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  #661  
Old 01-16-2014, 05:49 PM
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With Anne, I think the need for a separation was fueled more by how unpopular the Boleyns were in court and the continued lack of a son than s simple desire for a "new wife." The Boleyns upset a lot of people in their rise to power, and in doing so ultimately sowed the seeds of their own destruction. Similarly, Catherine Howard courted disaster when she entered into the affair with Thomas Culpepper, knowing full well what had happened to her cousin, Anne.
That is interesting Ish. I agree that Anne, in particular, was very unpopular and had to go but I think she would have survived if she had borne a son. Her fate was sealed when Henry lost faith in her ability to bear a healthy son. If she had been more popular, perhaps Henry would have let her go to a nunnery, but I doubt it. He needed her dead to ensure that there would be no question of the legitimacy of future children with Jane Seymour.
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  #662  
Old 01-16-2014, 06:52 PM
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I think it is interesting that the marriage was annulled but she was convicted of adultery. If the marriage wasn't valid, then there can't be adultery. Weir's opinion is that Catherine may have saved her life if she had admitted to a precontract. (Catherine tried to convince Cranmer that Dereham raped her).

I disagree with Weir on that point. It's hard to believe that Henry would have annulled the marriage and let her go. What if she had gotten pregnant? It seems to me that she was guilty of treason whether the marriage was valid or not.

I don't mean to sound like I have no sympathy for her. I do. It's possible, even probable, that she was being careful not to get pregnant.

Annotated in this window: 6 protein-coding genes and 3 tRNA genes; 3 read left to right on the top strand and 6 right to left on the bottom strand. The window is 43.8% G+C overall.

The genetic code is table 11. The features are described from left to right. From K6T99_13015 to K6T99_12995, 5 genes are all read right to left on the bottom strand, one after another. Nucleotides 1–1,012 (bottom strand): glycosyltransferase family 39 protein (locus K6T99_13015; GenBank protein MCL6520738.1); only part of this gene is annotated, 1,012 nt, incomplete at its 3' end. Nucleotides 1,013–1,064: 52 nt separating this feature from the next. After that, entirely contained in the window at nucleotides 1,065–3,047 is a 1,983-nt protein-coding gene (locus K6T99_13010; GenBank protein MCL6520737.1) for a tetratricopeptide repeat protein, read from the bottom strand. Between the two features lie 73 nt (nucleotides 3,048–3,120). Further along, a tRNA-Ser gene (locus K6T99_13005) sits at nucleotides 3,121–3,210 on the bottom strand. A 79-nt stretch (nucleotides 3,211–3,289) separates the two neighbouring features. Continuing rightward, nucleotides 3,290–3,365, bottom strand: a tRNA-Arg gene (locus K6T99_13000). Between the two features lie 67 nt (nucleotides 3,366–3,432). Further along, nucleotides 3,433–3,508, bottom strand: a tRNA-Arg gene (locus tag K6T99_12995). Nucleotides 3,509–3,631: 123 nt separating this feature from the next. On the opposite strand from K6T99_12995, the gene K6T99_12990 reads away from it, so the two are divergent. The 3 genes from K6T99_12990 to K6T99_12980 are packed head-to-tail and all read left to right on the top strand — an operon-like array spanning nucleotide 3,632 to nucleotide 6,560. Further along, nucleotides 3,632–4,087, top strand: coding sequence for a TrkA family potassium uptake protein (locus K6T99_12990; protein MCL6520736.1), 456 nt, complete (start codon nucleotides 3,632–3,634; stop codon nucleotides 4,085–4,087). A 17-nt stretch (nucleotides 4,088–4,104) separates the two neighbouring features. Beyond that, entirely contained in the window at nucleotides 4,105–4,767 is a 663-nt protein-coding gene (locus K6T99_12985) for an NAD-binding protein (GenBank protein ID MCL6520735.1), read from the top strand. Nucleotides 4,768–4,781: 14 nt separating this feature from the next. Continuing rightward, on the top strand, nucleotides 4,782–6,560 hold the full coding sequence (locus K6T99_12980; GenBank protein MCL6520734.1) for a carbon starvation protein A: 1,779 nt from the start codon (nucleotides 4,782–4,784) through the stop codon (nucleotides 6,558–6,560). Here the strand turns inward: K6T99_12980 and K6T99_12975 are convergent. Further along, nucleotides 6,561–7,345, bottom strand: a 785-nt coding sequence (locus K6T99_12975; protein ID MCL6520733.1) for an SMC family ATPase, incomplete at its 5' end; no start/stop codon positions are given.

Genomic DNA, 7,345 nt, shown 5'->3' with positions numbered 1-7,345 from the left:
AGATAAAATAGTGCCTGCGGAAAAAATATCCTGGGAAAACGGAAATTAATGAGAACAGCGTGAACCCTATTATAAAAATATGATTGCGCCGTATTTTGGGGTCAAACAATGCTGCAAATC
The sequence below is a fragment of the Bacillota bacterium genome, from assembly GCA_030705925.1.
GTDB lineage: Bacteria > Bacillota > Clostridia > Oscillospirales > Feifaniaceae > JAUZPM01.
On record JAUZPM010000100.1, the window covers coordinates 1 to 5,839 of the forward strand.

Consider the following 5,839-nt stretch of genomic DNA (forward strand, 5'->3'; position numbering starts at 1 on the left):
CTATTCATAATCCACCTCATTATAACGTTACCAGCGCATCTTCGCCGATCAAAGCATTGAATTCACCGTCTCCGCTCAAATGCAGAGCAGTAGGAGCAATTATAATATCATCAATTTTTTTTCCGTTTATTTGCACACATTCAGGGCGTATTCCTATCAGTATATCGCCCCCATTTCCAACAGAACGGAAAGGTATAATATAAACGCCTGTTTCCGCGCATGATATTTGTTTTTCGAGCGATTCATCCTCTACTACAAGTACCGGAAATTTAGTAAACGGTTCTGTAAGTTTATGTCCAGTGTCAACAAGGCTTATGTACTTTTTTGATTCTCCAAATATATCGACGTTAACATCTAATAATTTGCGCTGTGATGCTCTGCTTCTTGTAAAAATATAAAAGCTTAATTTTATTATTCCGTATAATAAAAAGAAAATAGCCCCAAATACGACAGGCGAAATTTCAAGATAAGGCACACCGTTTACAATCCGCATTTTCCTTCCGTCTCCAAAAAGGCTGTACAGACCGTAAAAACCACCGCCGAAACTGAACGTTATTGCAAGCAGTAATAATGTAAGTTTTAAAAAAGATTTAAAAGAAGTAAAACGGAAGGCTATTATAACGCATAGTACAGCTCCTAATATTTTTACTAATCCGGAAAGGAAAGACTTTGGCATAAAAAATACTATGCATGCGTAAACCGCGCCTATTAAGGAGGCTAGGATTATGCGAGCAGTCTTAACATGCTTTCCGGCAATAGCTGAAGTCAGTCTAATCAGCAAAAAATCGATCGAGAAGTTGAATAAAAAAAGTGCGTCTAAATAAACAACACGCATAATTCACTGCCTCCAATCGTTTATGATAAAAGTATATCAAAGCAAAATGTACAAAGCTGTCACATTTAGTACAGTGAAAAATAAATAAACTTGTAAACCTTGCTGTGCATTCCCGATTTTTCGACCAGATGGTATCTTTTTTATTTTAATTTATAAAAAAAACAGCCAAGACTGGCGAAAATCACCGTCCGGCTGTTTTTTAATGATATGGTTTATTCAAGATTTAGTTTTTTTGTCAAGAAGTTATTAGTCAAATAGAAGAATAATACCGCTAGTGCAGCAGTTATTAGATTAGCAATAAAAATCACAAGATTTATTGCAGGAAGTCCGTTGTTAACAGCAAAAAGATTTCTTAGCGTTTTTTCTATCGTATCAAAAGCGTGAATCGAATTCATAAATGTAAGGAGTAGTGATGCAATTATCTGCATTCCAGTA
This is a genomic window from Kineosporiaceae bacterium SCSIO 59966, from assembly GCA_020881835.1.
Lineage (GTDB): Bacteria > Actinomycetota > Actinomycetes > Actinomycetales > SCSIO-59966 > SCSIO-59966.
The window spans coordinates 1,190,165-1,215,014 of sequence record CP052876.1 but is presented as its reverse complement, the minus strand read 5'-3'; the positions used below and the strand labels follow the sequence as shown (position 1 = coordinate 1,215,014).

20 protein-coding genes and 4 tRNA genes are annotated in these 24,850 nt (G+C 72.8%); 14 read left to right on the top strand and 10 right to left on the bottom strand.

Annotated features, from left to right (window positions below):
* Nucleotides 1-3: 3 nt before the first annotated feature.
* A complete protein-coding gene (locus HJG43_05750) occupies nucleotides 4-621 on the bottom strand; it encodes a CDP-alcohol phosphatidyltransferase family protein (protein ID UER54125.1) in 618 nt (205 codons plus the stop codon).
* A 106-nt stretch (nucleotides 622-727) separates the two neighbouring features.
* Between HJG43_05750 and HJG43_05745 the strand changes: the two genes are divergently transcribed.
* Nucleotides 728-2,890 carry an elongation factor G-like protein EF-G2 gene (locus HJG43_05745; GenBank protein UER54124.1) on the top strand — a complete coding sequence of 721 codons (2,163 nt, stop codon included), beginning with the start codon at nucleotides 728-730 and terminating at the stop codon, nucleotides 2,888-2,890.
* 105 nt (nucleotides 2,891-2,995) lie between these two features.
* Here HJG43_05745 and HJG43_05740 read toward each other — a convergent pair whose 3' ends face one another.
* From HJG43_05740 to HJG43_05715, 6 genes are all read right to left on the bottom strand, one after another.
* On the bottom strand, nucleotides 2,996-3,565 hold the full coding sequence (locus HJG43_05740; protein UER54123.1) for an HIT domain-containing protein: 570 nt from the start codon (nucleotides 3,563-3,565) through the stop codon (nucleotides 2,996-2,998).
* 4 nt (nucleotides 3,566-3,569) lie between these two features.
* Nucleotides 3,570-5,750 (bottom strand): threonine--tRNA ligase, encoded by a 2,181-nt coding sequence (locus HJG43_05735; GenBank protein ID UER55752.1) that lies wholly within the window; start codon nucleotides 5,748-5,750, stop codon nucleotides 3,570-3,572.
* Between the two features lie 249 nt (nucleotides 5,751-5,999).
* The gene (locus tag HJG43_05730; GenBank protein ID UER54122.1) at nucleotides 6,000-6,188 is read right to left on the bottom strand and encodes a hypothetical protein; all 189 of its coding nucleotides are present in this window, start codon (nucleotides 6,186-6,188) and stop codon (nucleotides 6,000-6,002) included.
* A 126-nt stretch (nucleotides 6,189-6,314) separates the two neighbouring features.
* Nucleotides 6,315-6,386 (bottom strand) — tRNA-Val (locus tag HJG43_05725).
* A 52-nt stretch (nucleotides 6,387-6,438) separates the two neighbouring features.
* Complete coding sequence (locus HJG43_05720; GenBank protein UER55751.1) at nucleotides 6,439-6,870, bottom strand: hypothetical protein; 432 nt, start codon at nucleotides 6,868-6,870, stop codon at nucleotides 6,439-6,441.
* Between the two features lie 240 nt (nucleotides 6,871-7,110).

Some movies and books speculate that Henry was impotent and she seduced Culpepper hoping to bear a son. Again, it is hard to believe that Henry would have played along and accepted the child. Henry truly believed that he ruled by divine right and never would have pretended another man's child was his own, regardless of how embarrassing the truth was. I'm not sure what would have happened had she gotten pregnant with Culpepper's child, but I could see her suffering a convenient "accident."
I don't think Catherine Howard was going to save her life at all; her best bet was to try to spin the Dereham affair as being rape, but even then that was a risk (that obviously didn't pay off). Henry always seems like a jealous man to me, who had a temper and didn't really let things go easily. Once it had been clear that he'd been lied to Catherine's fate was sealed.

I think to, in the case of both CH and AB (gotta love a man who marries 6 women with 3 different first names) was that CA made it kind of clear that if a woman wasn't going to go quietly into an annulment then it was better to do away with her. CH's mistake may have simply been in fighting too much; the more she fought for her position, the more she reminded Henry of his first wife, who had caused so many problems by not simply submitting to his will...

Okay, so yeah, that does make him sound a bit piggish, but I still disagree with the overall idea that CA was purely the victim of her husband's sexist desires. She was, but she was also a victim of the time and a victim of her own desires.

I've never seen the suggestion that CH seduced Culpepper in order to produce a son for Henry, and I agree I can't see Henry having passed off another's son as his own. I have seen the suggestion that AB entered into her affairs to produce a son that would be passed of as Henry's, but I think that at the time she was also sleeping with Henry (however infrequently) making the deception a bit more believable. CH's affair, if it was sexual, seems to be more the result of a much younger wife straying from her far older husband's bed because he didn't do it for her. If she had gotten pregnant, then I think either an "accident" of some sort would have been arranged or else she would have slept with her husband in order to trick him into thinking it was his.